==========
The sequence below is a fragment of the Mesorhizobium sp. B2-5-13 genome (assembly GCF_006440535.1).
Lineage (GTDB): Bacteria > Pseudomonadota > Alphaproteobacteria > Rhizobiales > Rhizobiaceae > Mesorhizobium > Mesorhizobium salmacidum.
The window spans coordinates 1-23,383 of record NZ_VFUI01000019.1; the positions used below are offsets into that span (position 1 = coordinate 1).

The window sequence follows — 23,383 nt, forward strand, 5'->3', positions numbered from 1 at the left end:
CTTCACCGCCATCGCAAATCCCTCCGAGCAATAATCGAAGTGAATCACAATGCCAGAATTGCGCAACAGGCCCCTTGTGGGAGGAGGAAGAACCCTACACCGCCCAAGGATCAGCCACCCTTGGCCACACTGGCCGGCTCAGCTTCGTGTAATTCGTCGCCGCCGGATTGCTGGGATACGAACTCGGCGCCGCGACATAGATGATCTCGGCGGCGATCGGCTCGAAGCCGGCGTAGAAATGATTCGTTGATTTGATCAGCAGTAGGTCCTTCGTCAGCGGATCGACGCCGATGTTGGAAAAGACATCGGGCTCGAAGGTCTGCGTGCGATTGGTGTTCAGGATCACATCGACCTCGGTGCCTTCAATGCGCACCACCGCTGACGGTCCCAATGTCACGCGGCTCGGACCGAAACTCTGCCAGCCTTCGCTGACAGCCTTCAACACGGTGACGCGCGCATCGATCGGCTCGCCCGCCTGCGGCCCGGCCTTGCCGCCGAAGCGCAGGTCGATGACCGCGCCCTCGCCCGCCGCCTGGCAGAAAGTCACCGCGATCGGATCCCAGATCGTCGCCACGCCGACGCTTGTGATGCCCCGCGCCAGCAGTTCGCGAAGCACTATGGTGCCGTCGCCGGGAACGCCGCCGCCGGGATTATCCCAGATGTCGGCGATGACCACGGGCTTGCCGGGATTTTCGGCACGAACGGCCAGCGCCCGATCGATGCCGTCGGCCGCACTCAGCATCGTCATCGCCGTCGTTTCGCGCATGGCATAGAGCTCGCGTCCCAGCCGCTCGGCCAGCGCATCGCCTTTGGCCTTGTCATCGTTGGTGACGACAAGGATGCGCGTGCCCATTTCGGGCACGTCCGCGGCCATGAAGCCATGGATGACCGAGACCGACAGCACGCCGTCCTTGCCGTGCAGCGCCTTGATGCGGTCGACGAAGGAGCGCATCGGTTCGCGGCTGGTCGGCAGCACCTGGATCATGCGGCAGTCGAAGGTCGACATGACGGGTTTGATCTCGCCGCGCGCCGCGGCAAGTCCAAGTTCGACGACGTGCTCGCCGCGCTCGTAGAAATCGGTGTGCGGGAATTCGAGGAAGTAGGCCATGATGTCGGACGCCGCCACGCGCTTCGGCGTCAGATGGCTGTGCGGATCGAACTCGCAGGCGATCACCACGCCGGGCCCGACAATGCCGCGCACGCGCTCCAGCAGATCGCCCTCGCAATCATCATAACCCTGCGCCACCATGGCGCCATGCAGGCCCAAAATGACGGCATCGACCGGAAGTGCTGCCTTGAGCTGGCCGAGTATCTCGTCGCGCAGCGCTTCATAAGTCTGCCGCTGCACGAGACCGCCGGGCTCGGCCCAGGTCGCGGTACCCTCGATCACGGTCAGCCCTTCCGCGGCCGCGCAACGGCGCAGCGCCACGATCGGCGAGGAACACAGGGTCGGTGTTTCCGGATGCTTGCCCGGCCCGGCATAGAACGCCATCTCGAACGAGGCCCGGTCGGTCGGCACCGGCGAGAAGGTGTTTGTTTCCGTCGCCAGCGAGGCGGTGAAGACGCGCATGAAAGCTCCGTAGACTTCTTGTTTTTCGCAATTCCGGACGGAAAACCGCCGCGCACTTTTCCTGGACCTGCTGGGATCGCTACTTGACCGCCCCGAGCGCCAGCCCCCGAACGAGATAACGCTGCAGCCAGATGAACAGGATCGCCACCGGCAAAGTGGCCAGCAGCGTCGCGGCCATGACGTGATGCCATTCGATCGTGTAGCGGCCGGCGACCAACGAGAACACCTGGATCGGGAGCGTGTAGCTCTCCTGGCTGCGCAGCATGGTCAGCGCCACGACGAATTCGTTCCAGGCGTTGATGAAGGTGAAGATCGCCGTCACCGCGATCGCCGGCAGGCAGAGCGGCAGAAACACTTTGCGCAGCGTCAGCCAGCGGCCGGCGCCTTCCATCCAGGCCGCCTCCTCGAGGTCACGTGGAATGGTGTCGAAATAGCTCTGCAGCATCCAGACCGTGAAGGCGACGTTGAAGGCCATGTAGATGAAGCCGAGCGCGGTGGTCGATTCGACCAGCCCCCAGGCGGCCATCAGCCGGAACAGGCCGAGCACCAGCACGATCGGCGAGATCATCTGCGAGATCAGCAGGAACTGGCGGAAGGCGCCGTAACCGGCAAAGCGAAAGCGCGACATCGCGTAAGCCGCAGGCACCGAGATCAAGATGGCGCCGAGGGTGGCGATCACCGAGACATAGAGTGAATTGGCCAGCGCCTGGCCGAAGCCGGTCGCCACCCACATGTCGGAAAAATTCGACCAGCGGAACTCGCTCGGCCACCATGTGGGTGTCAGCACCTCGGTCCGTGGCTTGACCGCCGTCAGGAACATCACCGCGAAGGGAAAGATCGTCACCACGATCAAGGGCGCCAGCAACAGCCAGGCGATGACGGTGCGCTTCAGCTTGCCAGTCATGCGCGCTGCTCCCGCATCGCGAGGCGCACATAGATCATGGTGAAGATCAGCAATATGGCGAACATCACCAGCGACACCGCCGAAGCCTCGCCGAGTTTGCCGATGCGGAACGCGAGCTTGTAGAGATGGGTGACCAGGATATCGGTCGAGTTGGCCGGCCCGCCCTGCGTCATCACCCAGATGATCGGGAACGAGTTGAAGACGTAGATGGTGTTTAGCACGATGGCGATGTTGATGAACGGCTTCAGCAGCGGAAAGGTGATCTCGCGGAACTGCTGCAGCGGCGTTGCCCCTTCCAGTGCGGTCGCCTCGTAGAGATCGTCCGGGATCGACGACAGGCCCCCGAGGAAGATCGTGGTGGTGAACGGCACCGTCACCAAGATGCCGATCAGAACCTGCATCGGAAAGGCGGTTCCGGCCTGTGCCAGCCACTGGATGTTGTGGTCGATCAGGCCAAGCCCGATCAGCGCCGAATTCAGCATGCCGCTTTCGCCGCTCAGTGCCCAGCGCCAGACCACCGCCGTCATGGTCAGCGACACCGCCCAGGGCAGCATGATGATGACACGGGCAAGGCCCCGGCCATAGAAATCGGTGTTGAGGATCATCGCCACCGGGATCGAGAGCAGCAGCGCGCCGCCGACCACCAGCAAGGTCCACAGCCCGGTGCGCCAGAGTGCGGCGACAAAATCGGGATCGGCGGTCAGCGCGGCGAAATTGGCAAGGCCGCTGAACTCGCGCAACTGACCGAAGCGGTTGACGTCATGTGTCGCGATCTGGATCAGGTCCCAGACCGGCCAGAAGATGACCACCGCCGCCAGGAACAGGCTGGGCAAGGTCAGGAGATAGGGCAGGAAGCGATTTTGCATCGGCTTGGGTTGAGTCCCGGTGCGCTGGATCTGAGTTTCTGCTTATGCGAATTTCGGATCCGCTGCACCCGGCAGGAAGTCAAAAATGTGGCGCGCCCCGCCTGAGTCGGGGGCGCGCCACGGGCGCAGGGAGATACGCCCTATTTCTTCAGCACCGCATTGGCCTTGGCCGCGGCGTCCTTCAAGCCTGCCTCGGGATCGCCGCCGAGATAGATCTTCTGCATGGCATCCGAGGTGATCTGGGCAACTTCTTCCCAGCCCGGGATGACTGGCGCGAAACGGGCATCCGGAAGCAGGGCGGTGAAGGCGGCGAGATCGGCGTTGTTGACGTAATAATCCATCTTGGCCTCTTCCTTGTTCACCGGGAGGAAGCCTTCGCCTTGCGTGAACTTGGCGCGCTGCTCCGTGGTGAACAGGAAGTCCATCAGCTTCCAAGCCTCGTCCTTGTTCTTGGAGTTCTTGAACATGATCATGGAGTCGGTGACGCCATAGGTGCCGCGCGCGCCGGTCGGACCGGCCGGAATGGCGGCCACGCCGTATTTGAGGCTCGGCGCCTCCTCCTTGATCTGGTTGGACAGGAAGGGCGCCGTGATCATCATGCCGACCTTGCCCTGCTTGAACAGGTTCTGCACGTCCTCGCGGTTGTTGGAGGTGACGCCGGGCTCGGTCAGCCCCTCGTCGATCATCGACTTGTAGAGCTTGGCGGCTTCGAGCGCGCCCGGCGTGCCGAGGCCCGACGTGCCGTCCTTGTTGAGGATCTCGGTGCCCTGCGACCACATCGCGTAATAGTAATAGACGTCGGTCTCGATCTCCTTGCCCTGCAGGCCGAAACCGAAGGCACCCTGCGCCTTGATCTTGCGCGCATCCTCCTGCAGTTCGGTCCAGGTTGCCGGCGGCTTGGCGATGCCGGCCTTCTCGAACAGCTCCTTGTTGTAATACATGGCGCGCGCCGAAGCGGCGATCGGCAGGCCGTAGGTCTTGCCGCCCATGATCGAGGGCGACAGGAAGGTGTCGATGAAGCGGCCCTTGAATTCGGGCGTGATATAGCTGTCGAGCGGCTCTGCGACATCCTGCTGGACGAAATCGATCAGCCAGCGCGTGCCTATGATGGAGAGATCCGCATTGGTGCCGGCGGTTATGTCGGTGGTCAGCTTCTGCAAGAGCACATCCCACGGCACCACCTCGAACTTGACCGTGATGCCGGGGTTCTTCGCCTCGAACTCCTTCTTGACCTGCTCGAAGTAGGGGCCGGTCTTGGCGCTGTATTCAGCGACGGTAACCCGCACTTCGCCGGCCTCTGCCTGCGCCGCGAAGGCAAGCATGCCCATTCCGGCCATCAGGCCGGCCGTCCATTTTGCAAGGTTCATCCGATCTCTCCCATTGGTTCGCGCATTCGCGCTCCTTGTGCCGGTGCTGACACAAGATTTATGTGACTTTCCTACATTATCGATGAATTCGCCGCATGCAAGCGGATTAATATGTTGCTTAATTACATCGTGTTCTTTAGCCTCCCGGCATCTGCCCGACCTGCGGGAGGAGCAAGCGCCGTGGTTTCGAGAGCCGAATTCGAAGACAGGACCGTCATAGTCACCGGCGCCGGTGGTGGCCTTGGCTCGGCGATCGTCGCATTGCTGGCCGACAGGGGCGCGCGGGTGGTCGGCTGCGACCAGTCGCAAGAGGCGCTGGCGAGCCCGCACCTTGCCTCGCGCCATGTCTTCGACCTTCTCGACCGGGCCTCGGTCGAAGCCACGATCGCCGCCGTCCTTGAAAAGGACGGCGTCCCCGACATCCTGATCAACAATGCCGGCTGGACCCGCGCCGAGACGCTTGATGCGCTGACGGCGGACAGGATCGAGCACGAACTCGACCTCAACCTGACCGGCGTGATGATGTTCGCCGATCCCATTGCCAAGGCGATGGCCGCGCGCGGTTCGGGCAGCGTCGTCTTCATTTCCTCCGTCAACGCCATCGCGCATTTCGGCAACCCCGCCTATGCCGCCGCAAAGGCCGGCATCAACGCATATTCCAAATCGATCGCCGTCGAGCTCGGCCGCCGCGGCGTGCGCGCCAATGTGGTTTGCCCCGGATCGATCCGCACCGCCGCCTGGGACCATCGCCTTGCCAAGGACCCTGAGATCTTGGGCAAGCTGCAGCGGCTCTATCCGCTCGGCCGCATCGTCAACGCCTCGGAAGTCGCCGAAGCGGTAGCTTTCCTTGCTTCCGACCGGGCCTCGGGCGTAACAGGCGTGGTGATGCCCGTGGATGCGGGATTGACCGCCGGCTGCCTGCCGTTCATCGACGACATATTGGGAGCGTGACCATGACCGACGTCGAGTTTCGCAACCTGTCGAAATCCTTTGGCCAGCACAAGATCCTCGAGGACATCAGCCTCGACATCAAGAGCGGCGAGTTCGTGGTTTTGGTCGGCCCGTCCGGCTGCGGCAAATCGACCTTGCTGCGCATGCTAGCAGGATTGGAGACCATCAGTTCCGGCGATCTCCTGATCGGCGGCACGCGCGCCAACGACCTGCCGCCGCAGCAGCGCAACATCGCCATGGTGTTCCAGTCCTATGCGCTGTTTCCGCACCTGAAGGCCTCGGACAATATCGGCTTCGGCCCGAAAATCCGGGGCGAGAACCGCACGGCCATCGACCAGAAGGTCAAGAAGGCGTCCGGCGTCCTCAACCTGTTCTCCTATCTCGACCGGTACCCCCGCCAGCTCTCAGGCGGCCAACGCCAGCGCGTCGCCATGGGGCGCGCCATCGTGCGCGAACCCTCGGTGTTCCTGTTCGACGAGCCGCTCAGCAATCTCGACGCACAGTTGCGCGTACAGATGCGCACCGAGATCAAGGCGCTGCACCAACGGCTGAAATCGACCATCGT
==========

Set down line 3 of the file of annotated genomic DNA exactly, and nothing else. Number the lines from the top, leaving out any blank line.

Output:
The window spans coordinates 1-23,383 of record NZ_VFUI01000019.1; the positions used below are offsets into that span (position 1 = coordinate 1).